I'm going to be living with another nurse practitioner/nurse midwife so that'll be fun!
I arrived at the hospital at about 3pm and wasn't really sure where to go. After checking in with Ali and finding that he was doing great and was really excited to go home, I set off to find Dr. "B". I found him in the clinic and was directed to the guest house. My friend and I (the experienced navigator...he was very shocked at my unfortunate direction sense....or lack thereof) settled in and hung around for awhile. At about 6 I went to find Dr. "B" again but couldn't find him. I tried calling, but no answer. At about 8pm I decided to hit the showers and then head to bed. Just as I was climbing into bed I got a call from Dr. "B". He invited me over to have a chat with him...and I was confronted with the difficulties of practicing medicine here.
It turns out that I came on one of the worst days. Now I'm going to get a little "medical" here so if you're not interested go ahead and skip to the end or to part 2 coming tomorrow. :)
Dr. "B" had a pregnant woman who had been in the hospital for about half a day. He was called to the OB ward because his patient just "didn't look right." After doing some tests, he thought that she might becoming ecclamptic....but it wasn't a sure thing either way. So the dilema. The only way to cure ecclampsia (really high blood pressure in pregnancy) is to deliver the baby. But her blood pressure was only boarderline. She had some protein in her urine and some slight swelling, but nothing that said...we need to deliver right now! Nobody here knows how far along they were but the midwives were estimating about 35-36 weeks. Baby's heart tones were strong and about 150 bpm. They could go in and take the baby via c-section but here's the dilemna. Mom is only about 18 or 19 and the don't do VBAC's (vaginal birth after c-section) here because they are too risky. They will also usually only do 3 C-sections because then they become too risky as well. So does he take an 18 girl to the OR and limit the number of children she'll be able to have (when having a lot of children is EXTREMELY important in this culture....and you usually have at least one die) if he's not sure that she needs it? But on the other hand, it would be worse to have to take her to the OR and have a C-section for a baby that has already died. Since baby was still looking fine and there were no clear signs that mom needed to be taken to the OR, he decided to wait and re-evaluate later. So he came back a little bit later and heard some crackles in the bases of her lungs and a slight heart murmur that he hadn't heard before. Also, baby's heart rate had dropped to 120bpm. That was enough to convince him and off to the OR they went. They did the c-section and baby came out floppy and not breathing well on its own. They also suctioned out a lot of meconium. They don't have oxygen tanks here but they have an oxygen concentrator so they hooked baby up to that and started bagging. After about 5 minutes, he started coming around....started looking like a normal newborn. He had lung sounds all throughout and was breathing well on his own. The OR was getting really hot because of all the windows so they decided to move baby to the OB ward. They unhooked him from the O2 and went to the ward. In the few minutes it took to get there, baby completely decompensated and stopped breathing on his own again. here The generator had been turned off so they were yelling to start it again right now! How much gas is there? We need more gas...where can we get more gas? This down doesn't have any gas. Oh, yes they do have gas but it's going to be twice what you normally pay...... In the end, they tried to get him back again, but he never recovered. I was sitting with Ali and his dad when I heard people start crying/wailing and they told me that someone had died. I learned later that it was this baby.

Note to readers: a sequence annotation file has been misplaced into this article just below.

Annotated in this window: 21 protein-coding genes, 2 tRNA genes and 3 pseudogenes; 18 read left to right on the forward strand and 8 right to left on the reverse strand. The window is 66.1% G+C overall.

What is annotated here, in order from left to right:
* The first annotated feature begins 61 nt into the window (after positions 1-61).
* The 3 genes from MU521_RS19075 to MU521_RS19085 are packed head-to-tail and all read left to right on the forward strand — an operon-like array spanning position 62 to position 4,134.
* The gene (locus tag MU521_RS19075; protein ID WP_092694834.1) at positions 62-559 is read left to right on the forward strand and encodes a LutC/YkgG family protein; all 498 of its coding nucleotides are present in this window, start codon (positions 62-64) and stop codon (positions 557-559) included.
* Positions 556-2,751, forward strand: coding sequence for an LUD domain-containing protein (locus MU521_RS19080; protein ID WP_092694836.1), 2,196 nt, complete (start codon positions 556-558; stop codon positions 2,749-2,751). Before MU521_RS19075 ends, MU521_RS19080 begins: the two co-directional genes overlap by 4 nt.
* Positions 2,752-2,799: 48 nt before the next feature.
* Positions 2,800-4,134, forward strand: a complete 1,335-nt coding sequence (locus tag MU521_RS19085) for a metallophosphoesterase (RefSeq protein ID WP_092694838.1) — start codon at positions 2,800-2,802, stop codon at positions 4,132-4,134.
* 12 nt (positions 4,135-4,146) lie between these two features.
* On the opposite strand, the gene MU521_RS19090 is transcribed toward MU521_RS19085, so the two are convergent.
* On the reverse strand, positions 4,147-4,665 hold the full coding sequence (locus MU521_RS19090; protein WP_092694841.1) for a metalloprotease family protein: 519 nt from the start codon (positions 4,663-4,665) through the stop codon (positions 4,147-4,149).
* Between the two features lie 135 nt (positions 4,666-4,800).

Unfortunately, that's not the end of the story. During dinner, Dr. "B" was called down to the hosptial again. This time it was for this deceased baby's mother. According to the nurse, at 7:00pm she had been sitting up, asking her husband for a glass of water. All of the sudden she started becoming restless and short of breath. When they tried to get a blood pressure they found it to be 60/palp (very very low). They started another IV, had fluids racing in, put the O2 concentrator on (her sats were in the low 80's....very low) but within about 20 minutes of her first showing any signs that something was wrong...she was gone. That fast. With no clear explanation as to why. That was what was so frustrating for Dr. "B." It sounded like it had to have been a pulmonary embolus but how do you keep that from happening again? He could have given an anit-coagulant but that wouldn't be good for every patient, plus you don't have the resources to do that even if it was the right thing. And we'll never know what it was that actually killed her. It was a hard day. For the man who lost both his wife and his child, and the man who was unable to save them.
I was talking to the Sierra Leonean who came with me and said, "Yeah, it's frustrating because we don't know why she died." He gave a small chuckle and said, "Well yeah, only God knows." Because of where I grew up, I usually have an answer for the pathophysiology of why people die. But I do often struggle with why God allowed them to die. For this man, they were not different questions. I don't have a poetic way to end this post. That time just made me think about things...medicine....God....
More about my trip tomorrow. And a happier post!